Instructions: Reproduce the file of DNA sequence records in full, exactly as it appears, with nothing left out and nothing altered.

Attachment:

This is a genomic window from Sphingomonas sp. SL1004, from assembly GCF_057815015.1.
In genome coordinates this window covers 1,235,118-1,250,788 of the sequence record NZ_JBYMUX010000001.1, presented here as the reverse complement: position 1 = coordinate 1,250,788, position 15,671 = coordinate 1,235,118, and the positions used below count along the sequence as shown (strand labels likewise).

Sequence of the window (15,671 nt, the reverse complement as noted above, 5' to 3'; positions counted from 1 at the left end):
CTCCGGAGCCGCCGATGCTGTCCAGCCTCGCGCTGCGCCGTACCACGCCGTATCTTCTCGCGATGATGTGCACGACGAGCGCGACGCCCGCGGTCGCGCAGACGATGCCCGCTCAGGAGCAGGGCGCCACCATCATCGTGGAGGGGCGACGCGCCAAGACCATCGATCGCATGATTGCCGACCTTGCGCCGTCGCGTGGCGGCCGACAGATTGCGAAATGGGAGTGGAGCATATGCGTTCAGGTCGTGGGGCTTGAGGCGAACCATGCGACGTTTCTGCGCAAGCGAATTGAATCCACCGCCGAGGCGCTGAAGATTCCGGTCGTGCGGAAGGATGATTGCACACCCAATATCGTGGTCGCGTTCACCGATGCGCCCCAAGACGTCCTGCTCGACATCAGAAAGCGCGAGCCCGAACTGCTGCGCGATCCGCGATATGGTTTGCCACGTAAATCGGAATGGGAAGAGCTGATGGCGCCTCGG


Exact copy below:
This is a genomic window from Sphingomonas sp. SL1004, from assembly GCF_057815015.1.
In genome coordinates this window covers 1,235,118-1,250,788 of the sequence record NZ_JBYMUX010000001.1, presented here as the reverse complement: position 1 = coordinate 1,250,788, position 15,671 = coordinate 1,235,118, and the positions used below count along the sequence as shown (strand labels likewise).

Sequence of the window (15,671 nt, the reverse complement as noted above, 5' to 3'; positions counted from 1 at the left end):
CTCCGGAGCCGCCGATGCTGTCCAGCCTCGCGCTGCGCCGTACCACGCCGTATCTTCTCGCGATGATGTGCACGACGAGCGCGACGCCCGCGGTCGCGCAGACGATGCCCGCTCAGGAGCAGGGCGCCACCATCATCGTGGAGGGGCGACGCGCCAAGACCATCGATCGCATGATTGCCGACCTTGCGCCGTCGCGTGGCGGCCGACAGATTGCGAAATGGGAGTGGAGCATATGCGTTCAGGTCGTGGGGCTTGAGGCGAACCATGCGACGTTTCTGCGCAAGCGAATTGAATCCACCGCCGAGGCGCTGAAGATTCCGGTCGTGCGGAAGGATGATTGCACACCCAATATCGTGGTCGCGTTCACCGATGCGCCCCAAGACGTCCTGCTCGACATCAGAAAGCGCGAGCCCGAACTGCTGCGCGATCCGCGATATGGTTTGCCACGTAAATCGGAATGGGAAGAGCTGATGGCGCCTCGG